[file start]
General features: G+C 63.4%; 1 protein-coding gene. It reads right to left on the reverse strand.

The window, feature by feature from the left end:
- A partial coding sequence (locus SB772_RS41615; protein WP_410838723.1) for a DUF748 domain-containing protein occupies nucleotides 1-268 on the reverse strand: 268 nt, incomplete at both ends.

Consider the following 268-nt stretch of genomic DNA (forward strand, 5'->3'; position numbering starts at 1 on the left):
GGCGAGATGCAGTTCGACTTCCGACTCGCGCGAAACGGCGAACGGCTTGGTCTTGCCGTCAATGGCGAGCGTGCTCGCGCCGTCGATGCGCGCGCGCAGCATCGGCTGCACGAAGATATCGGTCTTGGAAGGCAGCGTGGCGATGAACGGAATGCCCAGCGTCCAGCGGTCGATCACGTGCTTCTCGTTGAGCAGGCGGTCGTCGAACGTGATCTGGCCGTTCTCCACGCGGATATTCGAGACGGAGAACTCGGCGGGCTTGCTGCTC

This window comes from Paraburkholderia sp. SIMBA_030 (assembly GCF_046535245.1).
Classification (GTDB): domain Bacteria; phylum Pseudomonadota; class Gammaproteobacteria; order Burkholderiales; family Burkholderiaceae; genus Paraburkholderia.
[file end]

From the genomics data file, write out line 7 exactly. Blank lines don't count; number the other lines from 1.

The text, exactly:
Classification (GTDB): domain Bacteria; phylum Pseudomonadota; class Gammaproteobacteria; order Burkholderiales; family Burkholderiaceae; genus Paraburkholderia.